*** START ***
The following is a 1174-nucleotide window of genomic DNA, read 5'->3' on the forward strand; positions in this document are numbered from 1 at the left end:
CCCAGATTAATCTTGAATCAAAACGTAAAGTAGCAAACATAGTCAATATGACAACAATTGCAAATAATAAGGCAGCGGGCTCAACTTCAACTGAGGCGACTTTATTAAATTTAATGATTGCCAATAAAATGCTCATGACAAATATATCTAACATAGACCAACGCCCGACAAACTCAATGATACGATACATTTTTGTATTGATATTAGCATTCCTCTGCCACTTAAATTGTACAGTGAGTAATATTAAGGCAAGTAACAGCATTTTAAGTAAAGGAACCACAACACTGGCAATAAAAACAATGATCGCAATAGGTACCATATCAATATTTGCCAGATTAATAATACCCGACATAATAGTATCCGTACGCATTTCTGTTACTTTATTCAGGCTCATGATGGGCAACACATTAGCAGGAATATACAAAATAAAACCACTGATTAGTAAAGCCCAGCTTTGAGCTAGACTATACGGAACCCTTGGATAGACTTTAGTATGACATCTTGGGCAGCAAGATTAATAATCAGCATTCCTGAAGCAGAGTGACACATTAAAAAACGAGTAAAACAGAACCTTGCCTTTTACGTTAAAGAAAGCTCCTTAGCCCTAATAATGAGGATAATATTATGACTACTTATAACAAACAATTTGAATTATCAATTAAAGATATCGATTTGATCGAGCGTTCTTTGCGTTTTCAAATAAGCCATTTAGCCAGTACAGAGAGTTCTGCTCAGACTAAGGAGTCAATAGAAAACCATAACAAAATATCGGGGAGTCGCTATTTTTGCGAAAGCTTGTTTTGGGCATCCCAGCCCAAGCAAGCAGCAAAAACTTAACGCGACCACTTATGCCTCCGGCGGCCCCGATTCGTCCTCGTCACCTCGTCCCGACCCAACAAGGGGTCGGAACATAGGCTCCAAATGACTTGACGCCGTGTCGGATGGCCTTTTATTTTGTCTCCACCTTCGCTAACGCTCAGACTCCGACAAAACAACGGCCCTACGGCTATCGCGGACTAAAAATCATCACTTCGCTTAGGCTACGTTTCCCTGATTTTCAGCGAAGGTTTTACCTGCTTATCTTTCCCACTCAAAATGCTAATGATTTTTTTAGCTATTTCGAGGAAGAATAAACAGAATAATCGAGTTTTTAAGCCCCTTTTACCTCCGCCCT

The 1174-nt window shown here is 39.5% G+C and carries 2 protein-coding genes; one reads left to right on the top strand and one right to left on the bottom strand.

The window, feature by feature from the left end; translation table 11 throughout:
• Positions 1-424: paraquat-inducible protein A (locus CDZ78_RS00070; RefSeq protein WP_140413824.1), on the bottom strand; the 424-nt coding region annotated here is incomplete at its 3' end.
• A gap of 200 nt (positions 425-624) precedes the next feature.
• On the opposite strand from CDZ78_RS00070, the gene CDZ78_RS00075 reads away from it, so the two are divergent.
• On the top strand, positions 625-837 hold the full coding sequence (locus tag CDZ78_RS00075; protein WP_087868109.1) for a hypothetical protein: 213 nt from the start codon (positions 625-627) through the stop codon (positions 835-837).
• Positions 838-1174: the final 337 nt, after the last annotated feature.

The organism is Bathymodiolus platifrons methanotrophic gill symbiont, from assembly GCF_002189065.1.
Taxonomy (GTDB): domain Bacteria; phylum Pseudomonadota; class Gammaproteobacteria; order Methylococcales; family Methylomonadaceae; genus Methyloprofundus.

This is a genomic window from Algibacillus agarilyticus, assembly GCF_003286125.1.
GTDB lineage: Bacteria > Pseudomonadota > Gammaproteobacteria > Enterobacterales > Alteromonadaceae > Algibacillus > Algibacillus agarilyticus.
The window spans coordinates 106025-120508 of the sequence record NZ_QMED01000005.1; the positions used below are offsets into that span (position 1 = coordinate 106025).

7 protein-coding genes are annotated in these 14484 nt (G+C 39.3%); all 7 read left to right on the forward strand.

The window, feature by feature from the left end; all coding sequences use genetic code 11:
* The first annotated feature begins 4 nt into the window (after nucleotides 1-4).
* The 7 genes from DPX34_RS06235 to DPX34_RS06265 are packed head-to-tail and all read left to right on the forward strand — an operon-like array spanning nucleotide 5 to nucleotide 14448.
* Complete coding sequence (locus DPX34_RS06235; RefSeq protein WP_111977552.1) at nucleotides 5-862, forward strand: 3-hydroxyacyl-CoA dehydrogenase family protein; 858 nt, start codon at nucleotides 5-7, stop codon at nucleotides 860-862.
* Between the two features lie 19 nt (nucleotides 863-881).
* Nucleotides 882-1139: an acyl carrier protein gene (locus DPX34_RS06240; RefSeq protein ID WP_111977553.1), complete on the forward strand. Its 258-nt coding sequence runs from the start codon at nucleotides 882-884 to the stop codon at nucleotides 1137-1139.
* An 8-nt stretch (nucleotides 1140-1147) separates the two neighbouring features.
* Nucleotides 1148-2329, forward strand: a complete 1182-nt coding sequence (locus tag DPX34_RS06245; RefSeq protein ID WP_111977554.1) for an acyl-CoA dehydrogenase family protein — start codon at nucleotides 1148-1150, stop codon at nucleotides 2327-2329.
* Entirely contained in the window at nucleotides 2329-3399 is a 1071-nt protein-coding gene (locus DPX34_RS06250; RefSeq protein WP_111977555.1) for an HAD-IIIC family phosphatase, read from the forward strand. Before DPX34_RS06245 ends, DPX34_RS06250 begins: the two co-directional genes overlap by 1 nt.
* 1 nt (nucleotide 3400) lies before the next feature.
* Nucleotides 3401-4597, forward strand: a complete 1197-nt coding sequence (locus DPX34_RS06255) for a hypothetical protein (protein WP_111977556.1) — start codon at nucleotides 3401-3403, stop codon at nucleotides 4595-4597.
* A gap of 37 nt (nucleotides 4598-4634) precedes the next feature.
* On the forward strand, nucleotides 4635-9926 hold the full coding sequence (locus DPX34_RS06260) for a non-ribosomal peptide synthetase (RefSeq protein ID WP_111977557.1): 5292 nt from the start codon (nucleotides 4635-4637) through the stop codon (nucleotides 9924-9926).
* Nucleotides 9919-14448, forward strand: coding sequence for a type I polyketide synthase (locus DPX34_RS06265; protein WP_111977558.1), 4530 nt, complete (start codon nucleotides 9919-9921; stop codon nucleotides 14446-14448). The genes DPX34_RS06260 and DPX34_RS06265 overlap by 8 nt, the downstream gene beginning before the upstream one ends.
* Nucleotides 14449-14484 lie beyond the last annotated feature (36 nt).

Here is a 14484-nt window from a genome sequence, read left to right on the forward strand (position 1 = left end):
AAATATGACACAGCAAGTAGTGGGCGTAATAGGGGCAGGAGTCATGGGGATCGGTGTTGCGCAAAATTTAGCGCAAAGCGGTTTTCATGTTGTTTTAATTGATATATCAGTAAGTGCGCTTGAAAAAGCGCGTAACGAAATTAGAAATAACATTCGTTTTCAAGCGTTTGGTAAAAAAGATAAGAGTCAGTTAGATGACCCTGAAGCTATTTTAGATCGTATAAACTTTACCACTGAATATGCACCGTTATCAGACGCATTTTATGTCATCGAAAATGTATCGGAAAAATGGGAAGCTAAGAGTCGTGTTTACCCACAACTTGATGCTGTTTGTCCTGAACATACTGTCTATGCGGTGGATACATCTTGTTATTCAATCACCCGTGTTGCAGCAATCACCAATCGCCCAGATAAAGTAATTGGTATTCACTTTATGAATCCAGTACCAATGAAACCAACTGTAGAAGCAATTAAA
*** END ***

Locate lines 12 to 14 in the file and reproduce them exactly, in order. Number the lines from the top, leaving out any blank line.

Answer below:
This is a genomic window from Algibacillus agarilyticus, assembly GCF_003286125.1.
GTDB lineage: Bacteria > Pseudomonadota > Gammaproteobacteria > Enterobacterales > Alteromonadaceae > Algibacillus > Algibacillus agarilyticus.
The window spans coordinates 106025-120508 of the sequence record NZ_QMED01000005.1; the positions used below are offsets into that span (position 1 = coordinate 106025).